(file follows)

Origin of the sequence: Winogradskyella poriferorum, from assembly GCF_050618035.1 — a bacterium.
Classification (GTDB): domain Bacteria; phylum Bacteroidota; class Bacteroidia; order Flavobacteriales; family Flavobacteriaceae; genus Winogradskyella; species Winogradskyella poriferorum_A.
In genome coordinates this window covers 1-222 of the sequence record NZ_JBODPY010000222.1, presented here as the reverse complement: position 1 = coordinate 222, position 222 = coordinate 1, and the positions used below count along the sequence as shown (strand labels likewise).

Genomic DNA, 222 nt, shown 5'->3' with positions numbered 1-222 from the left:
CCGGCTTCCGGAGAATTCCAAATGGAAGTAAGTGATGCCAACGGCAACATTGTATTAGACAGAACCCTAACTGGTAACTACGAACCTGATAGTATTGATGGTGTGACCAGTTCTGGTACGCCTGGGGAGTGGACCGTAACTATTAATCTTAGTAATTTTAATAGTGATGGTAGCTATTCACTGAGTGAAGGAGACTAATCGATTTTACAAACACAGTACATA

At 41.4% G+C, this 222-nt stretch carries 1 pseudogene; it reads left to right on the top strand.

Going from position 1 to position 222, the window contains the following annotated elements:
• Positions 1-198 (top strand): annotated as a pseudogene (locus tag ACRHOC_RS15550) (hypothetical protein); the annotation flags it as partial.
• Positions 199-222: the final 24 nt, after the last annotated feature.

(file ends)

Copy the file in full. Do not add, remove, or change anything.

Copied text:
Origin of the sequence: Winogradskyella poriferorum, from assembly GCF_050618035.1 — a bacterium.
Classification (GTDB): domain Bacteria; phylum Bacteroidota; class Bacteroidia; order Flavobacteriales; family Flavobacteriaceae; genus Winogradskyella; species Winogradskyella poriferorum_A.
In genome coordinates this window covers 1-222 of the sequence record NZ_JBODPY010000222.1, presented here as the reverse complement: position 1 = coordinate 222, position 222 = coordinate 1, and the positions used below count along the sequence as shown (strand labels likewise).

Genomic DNA, 222 nt, shown 5'->3' with positions numbered 1-222 from the left:
CCGGCTTCCGGAGAATTCCAAATGGAAGTAAGTGATGCCAACGGCAACATTGTATTAGACAGAACCCTAACTGGTAACTACGAACCTGATAGTATTGATGGTGTGACCAGTTCTGGTACGCCTGGGGAGTGGACCGTAACTATTAATCTTAGTAATTTTAATAGTGATGGTAGCTATTCACTGAGTGAAGGAGACTAATCGATTTTACAAACACAGTACATA

At 41.4% G+C, this 222-nt stretch carries 1 pseudogene; it reads left to right on the top strand.

Going from position 1 to position 222, the window contains the following annotated elements:
• Positions 1-198 (top strand): annotated as a pseudogene (locus tag ACRHOC_RS15550) (hypothetical protein); the annotation flags it as partial.
• Positions 199-222: the final 24 nt, after the last annotated feature.